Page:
How the Pandemic Sparked a Biking Trend in Southeast Asia | Eye on Asia

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How the Pandemic Sparked a Biking Trend in Southeast AsiaThe global pandemic has brought a so-called “new normal” to many aspects of our lives, especially when it comes to daily public transportation. Due to the social distancing measures imposed by governments worldwide, city dwellers from New York to Tokyo hopped on bikes both as a travel alternative and a newfound hobby. Bike sales have surged globally that even the world’s biggest bike maker, Giant, found it difficult to fill orders.

In Southeast Asia, where two-wheeled transport is the norm, biking has further cemented itself as one of the most favorite modes of transportation. Quarantine restrictions across the region made bikes essential during the pandemic, serving as a safe alternative mode of transportation, food and supply delivery vehicle, and leisurely exercise.


Pre-pandemic traffic in Indonesia’s capital, Jakarta, was very heavy and people have started to buy bikes during the pandemic. Gyms and swimming pools were closed and fears of infection in crowded public transport spread, so people accepted the bike as part of the “new normal” to maintain their physical and mental health.

In June 2020, it was reported that there was a 500 percent increase in biking activity in Jakarta compared to the previous year, and the bike industry saw a huge boom in contrast to the country’s battered economy at the time. According to the Institute for Transportation and Development Policy (ITDP), a global NGO that promotes sustainable transportation and urban development, the number of bikers along Jl. Sudirman, a major thoroughfare in Jakata, increased by 1,000 percent by end of 2020. As the nation became the epicenter of the Delta variant of COVID-19, Indonesians sought refuge in biking to maintain their physical and mental health.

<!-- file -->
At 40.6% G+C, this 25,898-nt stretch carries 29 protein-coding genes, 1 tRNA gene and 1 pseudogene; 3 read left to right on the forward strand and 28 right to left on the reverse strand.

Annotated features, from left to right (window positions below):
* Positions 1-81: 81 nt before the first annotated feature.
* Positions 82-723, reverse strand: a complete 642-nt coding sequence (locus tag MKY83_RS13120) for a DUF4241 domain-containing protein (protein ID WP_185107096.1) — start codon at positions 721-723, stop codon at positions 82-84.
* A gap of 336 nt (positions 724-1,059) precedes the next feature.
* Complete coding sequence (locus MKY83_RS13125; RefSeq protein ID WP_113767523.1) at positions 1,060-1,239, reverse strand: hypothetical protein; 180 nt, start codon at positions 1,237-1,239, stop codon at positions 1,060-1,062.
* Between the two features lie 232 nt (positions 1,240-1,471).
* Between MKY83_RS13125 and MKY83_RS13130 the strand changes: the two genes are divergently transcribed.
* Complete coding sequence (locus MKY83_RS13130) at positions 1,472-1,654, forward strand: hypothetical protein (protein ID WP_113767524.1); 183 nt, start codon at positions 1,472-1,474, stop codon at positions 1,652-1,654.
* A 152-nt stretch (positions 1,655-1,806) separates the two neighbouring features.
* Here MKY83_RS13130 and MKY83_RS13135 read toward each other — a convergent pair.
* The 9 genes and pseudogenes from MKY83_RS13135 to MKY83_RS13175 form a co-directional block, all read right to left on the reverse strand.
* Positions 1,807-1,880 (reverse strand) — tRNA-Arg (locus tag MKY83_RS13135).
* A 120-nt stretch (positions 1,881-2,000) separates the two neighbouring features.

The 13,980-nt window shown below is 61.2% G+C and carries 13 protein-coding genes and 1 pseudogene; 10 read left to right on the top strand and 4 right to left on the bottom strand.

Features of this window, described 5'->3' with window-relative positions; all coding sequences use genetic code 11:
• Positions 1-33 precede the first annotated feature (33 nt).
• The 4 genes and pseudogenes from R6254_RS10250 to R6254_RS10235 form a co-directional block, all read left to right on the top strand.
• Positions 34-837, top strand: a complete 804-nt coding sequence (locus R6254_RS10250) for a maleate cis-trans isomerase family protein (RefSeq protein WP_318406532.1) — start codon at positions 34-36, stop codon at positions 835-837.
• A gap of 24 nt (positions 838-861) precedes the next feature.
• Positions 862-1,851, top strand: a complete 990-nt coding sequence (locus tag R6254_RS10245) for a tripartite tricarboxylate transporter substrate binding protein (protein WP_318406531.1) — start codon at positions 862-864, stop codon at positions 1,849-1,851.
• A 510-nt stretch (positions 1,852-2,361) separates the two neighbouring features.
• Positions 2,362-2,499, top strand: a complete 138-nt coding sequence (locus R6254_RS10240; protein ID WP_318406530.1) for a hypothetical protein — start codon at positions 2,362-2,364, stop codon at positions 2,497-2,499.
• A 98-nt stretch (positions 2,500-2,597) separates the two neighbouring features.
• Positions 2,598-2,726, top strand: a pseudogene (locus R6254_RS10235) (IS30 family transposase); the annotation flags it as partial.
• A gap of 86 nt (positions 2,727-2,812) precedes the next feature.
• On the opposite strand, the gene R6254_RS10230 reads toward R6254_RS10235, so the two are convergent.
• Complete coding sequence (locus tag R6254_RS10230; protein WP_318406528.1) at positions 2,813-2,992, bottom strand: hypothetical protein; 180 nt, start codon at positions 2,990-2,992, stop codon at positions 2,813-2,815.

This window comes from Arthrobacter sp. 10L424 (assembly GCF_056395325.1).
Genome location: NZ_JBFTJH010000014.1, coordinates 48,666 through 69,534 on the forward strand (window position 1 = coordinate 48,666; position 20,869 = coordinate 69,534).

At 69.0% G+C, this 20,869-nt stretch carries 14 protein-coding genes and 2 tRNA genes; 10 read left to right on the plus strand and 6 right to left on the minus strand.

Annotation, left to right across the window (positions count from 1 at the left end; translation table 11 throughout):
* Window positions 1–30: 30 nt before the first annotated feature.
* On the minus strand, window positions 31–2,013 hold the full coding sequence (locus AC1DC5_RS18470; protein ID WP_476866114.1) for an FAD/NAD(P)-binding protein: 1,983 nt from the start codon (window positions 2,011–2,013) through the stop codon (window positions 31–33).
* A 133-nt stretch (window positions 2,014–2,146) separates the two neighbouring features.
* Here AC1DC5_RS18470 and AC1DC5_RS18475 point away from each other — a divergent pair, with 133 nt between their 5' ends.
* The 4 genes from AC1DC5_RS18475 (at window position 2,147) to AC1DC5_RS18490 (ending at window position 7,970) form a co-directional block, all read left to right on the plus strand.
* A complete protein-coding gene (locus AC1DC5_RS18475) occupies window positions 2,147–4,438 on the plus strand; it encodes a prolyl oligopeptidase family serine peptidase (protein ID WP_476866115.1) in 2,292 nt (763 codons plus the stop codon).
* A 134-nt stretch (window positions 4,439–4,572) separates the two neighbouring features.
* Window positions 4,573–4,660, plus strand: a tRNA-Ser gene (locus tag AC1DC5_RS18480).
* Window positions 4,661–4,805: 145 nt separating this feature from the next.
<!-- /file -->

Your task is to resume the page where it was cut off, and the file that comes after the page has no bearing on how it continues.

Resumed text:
Bike sales in Indonesia have been brisk since June 2020, when stores were allowed to reopen. Some stores have delivered three times the monthly sales target, and new bikes were sold out even before they were displayed. In 2021, the price of bikes declined significantly due to oversupply in both domestic and foreign markets.

Due to the increase of bikers in the city, the Jakarta administration had set up miles of pop-up bike lanes in various major roads, and for a time there were car-free days imposed on 32 biking areas to avoid overcrowding. It was reported that Jakarta officials have already allotted 63 kilometers of special bike lanes across the city, and they’re planning to add another 101 kilometers within 2021. During World Bicycle Day on June 3, Jakarta governor Anies Baswedan led a biking campaign along with a big entourage of VIPs, however, his initiative to construct a biking monument on the main thoroughfare, which costs 800 million RP (roughly 55,000 USD), was met with derision by taxpayers.

As with other Southeast Asian countries, local bikers are petitioning for the government to provide facilities and conveniences like bike racks and public shower spots to convince more people to bike to work.


In the Philippines, the suspension of public transportation in quarantined areas, especially in Metro Manila, forced commuters to use bikes. The capital city was shuttered in March 2020 as part of a wider lockdown of Luzon, the country’s most populous island. The suspension has been partially lifted, but with buses and jeeps still operating at limited capacity, people, especially workers required to work on-site, turned to bikes.